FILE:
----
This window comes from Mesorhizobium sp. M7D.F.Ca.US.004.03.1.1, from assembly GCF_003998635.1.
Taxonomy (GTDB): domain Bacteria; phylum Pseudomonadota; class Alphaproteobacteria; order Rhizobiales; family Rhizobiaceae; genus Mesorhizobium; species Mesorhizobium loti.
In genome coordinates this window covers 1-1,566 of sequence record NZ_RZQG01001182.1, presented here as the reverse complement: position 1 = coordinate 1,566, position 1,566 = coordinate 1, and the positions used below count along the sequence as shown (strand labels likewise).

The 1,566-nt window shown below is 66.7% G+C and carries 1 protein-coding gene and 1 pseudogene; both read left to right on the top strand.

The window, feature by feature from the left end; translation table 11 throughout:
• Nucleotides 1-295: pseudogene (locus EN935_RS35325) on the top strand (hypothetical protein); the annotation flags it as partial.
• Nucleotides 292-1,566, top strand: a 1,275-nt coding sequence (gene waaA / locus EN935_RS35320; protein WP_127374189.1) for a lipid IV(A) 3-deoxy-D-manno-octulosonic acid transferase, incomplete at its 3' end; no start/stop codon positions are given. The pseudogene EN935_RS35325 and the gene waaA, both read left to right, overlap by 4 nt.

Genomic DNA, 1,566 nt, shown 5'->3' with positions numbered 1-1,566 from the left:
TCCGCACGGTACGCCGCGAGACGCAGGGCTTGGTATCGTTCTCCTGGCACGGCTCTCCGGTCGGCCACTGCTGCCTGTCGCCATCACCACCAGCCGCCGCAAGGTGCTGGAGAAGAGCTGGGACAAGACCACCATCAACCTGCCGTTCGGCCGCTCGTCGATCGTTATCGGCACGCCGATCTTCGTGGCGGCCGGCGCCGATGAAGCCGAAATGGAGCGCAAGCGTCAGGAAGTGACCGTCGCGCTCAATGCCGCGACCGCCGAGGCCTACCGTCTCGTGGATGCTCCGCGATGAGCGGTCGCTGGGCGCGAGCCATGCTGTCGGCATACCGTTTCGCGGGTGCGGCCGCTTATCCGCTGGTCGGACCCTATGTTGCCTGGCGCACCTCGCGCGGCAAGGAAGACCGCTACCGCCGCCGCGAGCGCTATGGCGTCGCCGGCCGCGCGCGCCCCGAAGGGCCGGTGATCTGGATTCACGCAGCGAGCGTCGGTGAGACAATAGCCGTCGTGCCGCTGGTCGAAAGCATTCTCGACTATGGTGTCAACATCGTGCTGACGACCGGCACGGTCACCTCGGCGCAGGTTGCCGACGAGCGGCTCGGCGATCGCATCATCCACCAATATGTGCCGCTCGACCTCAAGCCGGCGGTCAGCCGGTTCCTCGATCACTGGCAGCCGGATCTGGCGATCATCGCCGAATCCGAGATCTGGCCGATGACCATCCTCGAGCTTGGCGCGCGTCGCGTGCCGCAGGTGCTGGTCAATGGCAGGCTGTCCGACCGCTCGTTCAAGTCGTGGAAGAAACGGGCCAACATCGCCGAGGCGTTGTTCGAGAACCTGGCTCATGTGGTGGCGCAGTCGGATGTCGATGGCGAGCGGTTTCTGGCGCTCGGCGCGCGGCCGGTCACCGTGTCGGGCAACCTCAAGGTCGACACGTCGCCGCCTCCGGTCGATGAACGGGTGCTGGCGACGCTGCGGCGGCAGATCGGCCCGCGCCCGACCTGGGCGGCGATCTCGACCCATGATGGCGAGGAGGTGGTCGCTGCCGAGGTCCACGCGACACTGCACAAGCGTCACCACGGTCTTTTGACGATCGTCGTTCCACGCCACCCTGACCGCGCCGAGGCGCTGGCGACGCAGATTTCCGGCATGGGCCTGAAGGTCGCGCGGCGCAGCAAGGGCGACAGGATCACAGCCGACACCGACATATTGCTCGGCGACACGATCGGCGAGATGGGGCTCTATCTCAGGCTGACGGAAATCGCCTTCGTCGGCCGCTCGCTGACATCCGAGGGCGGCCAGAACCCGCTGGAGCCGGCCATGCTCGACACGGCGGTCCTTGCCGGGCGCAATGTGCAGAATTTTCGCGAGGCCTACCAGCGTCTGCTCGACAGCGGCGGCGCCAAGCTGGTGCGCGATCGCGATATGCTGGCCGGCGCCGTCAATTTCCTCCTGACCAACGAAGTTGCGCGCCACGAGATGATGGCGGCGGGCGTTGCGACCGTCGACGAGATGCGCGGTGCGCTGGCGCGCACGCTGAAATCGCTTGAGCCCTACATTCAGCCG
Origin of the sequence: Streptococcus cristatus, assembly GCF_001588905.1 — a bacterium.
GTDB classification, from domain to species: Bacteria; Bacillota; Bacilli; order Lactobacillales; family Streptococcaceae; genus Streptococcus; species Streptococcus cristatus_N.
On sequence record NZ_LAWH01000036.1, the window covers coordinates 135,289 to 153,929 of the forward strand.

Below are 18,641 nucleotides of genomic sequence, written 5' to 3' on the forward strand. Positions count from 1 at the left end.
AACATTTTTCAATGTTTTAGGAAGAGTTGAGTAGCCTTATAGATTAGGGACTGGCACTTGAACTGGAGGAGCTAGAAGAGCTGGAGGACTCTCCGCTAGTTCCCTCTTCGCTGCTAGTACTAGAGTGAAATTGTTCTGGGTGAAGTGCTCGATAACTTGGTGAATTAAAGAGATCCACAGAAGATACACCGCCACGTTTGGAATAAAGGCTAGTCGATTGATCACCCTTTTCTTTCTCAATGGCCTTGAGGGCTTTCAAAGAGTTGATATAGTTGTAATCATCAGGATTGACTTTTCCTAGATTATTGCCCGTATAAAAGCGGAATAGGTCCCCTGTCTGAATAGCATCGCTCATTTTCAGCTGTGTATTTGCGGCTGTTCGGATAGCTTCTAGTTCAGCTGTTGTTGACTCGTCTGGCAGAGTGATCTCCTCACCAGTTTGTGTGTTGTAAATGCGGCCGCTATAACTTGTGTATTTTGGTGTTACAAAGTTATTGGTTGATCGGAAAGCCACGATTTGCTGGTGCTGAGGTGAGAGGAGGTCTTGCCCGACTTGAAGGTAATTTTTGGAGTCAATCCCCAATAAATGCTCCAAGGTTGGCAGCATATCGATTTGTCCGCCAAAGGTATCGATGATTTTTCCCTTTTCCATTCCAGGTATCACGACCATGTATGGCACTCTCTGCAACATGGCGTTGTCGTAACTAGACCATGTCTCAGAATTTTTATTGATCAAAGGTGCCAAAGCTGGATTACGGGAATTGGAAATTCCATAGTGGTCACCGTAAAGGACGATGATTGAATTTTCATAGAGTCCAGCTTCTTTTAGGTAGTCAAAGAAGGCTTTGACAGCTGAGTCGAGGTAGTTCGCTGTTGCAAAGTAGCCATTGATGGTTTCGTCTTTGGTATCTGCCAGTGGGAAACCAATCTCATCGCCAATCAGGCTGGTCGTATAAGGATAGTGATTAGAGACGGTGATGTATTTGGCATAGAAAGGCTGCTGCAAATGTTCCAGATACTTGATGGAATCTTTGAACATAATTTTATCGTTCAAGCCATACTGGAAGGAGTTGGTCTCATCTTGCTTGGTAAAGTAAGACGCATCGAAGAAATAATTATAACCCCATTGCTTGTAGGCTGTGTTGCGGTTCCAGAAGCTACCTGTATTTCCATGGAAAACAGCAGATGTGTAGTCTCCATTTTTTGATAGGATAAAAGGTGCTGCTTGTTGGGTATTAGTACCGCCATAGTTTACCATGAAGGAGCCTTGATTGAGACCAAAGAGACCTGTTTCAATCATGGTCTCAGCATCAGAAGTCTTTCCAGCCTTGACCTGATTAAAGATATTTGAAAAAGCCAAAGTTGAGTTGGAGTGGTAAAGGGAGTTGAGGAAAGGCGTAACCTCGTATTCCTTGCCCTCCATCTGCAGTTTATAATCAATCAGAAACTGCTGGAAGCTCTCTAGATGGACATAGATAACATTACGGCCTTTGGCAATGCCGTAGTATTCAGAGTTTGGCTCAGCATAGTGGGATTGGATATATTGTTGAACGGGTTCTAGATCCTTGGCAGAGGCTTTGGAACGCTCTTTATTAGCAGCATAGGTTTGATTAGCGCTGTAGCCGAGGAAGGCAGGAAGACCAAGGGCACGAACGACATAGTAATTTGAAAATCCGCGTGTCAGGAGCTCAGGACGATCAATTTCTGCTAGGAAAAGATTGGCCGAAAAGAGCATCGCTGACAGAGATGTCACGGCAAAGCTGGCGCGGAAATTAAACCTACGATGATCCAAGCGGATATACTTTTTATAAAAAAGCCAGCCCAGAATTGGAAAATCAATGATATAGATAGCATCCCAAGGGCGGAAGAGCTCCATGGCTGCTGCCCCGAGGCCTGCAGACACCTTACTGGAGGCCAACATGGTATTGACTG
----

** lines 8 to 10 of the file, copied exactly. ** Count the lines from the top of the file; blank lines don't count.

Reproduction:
Genomic DNA, 1,566 nt, shown 5'->3' with positions numbered 1-1,566 from the left:
TCCGCACGGTACGCCGCGAGACGCAGGGCTTGGTATCGTTCTCCTGGCACGGCTCTCCGGTCGGCCACTGCTGCCTGTCGCCATCACCACCAGCCGCCGCAAGGTGCTGGAGAAGAGCTGGGACAAGACCACCATCAACCTGCCGTTCGGCCGCTCGTCGATCGTTATCGGCACGCCGATCTTCGTGGCGGCCGGCGCCGATGAAGCCGAAATGGAGCGCAAGCGTCAGGAAGTGACCGTCGCGCTCAATGCCGCGACCGCCGAGGCCTACCGTCTCGTGGATGCTCCGCGATGAGCGGTCGCTGGGCGCGAGCCATGCTGTCGGCATACCGTTTCGCGGGTGCGGCCGCTTATCCGCTGGTCGGACCCTATGTTGCCTGGCGCACCTCGCGCGGCAAGGAAGACCGCTACCGCCGCCGCGAGCGCTATGGCGTCGCCGGCCGCGCGCGCCCCGAAGGGCCGGTGATCTGGATTCACGCAGCGAGCGTCGGTGAGACAATAGCCGTCGTGCCGCTGGTCGAAAGCATTCTCGACTATGGTGTCAACATCGTGCTGACGACCGGCACGGTCACCTCGGCGCAGGTTGCCGACGAGCGGCTCGGCGATCGCATCATCCACCAATATGTGCCGCTCGACCTCAAGCCGGCGGTCAGCCGGTTCCTCGATCACTGGCAGCCGGATCTGGCGATCATCGCCGAATCCGAGATCTGGCCGATGACCATCCTCGAGCTTGGCGCGCGTCGCGTGCCGCAGGTGCTGGTCAATGGCAGGCTGTCCGACCGCTCGTTCAAGTCGTGGAAGAAACGGGCCAACATCGCCGAGGCGTTGTTCGAGAACCTGGCTCATGTGGTGGCGCAGTCGGATGTCGATGGCGAGCGGTTTCTGGCGCTCGGCGCGCGGCCGGTCACCGTGTCGGGCAACCTCAAGGTCGACACGTCGCCGCCTCCGGTCGATGAACGGGTGCTGGCGACGCTGCGGCGGCAGATCGGCCCGCGCCCGACCTGGGCGGCGATCTCGACCCATGATGGCGAGGAGGTGGTCGCTGCCGAGGTCCACGCGACACTGCACAAGCGTCACCACGGTCTTTTGACGATCGTCGTTCCACGCCACCCTGACCGCGCCGAGGCGCTGGCGACGCAGATTTCCGGCATGGGCCTGAAGGTCGCGCGGCGCAGCAAGGGCGACAGGATCACAGCCGACACCGACATATTGCTCGGCGACACGATCGGCGAGATGGGGCTCTATCTCAGGCTGACGGAAATCGCCTTCGTCGGCCGCTCGCTGACATCCGAGGGCGGCCAGAACCCGCTGGAGCCGGCCATGCTCGACACGGCGGTCCTTGCCGGGCGCAATGTGCAGAATTTTCGCGAGGCCTACCAGCGTCTGCTCGACAGCGGCGGCGCCAAGCTGGTGCGCGATCGCGATATGCTGGCCGGCGCCGTCAATTTCCTCCTGACCAACGAAGTTGCGCGCCACGAGATGATGGCGGCGGGCGTTGCGACCGTCGACGAGATGCGCGGTGCGCTGGCGCGCACGCTGAAATCGCTTGAGCCCTACATTCAGCCG
Origin of the sequence: Streptococcus cristatus, assembly GCF_001588905.1 — a bacterium.